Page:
Study finds flaws in computer-aided mammography
An increasingly popular technology that uses computers to scan mammograms actually produces worse results than human reviewers using their eyes and experience, according to a study released Wednesday.
Radiologists using computer-assisted detection software were more likely to interpret a benign growth as potentially cancerous, researchers said in the New England Journal of Medicine.
The false-positive readings led to additional scans and needless biopsies, adding $550 million to the annual cost of breast cancer screening in the U.S., researchers said.
In addition, the computer-aided detection system, known as CAD, did not help radiologists find more real cancers, the report says.
Dr. Ferris Hall, a radiologist at Beth Israel Deaconess Medical Center in Boston, who wrote an editorial accompanying the report, said some mistakes might have been the result of inexperience with CAD. It takes radiologists several years to learn the technology, he said.
Nonetheless, Hall said, the study is a setback for the technology, which is used in 30% of the more than 30 million mammograms performed in the U.S. annually. Many imaging centers promote their CAD services, which are potentially more profitable than standard mammography, he said. Medicare pays an additional $20 for each mammogram screened by CAD.
“This will have a major impact on radiology,” Hall said. “They were calling people back for more scans and did more biopsies -- that is hurting people. And what did they get for it? No significant increase in cancer detection.”
The study shows other techniques are needed to detect breast cancer in its earliest stages, said Dr. John E. Niederhuber, director of the National Cancer Institute, which funded the study.
Breast cancer is the second most common cancer in women, next to skin cancer. The American Cancer Society estimates that 178,480 women will be diagnosed with the disease this year and that 40,460 will die of it.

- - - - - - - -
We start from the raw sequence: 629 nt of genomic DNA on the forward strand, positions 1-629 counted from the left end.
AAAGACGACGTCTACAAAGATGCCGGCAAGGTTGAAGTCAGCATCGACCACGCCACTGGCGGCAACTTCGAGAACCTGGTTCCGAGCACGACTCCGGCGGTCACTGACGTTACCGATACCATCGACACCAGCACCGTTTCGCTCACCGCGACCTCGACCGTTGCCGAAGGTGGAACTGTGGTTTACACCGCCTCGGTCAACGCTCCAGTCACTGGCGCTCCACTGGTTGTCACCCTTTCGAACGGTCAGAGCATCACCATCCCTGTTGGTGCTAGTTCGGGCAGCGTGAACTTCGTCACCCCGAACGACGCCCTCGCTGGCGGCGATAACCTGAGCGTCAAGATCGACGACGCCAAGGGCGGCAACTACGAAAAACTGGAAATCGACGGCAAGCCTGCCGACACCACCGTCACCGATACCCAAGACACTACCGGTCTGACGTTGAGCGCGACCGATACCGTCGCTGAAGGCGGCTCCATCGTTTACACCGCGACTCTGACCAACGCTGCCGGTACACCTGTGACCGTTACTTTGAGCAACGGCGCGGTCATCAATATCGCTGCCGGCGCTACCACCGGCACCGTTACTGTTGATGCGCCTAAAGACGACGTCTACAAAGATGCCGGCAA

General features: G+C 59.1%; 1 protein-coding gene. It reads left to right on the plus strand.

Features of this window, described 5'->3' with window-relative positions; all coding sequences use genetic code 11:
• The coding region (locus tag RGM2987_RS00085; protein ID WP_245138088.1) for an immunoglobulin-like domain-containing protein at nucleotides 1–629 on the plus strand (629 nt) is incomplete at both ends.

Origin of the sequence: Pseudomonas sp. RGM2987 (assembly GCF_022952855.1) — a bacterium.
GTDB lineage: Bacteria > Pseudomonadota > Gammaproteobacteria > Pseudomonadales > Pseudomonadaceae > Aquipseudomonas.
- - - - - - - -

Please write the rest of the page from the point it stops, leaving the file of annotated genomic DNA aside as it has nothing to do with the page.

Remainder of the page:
Mammography, an X-ray image of the breast, has long been the primary tool for detecting breast cancer in its earliest stages, before tumors are large enough to detect in a clinical breast exam.
Last week, the American Cancer Society recommended annual magnetic resonance imaging for women at high risk for breast cancer.
Launched in 1998, CAD was designed to improve the accuracy of mammogram readings. A device converts X-ray film into a digital file that can be analyzed by computer and displayed on a monitor. The software marks suspicious areas on the screen image for the radiologist to review in addition to the areas detected by the radiologist’s eyes.
Previous studies assessing the benefits of the technology have produced mixed results.
The latest study looked at mammography results for 220,000 women at 43 imaging centers in Colorado, New Hampshire and Washington state. Seven of the centers began using CAD during the study.
The researchers found that after using the software, the rate of women recalled for additional imaging tests went up 32%, along with a 20% increase in the number of breast biopsies. The women were later found not to have breast cancer.
Maryellen Lissak Giger, professor of radiology at the University of Chicago and an inventor of CAD technology, said the study had several flaws. It was too small to detect a slight improvement in cancer detection, she said. Moreover, the research, from 1998 to 2002, evaluated an early version of the CAD system, said Giger, who owns stock in Hologic Inc. of Bedford, Mass., which licenses its technology from the University of Chicago.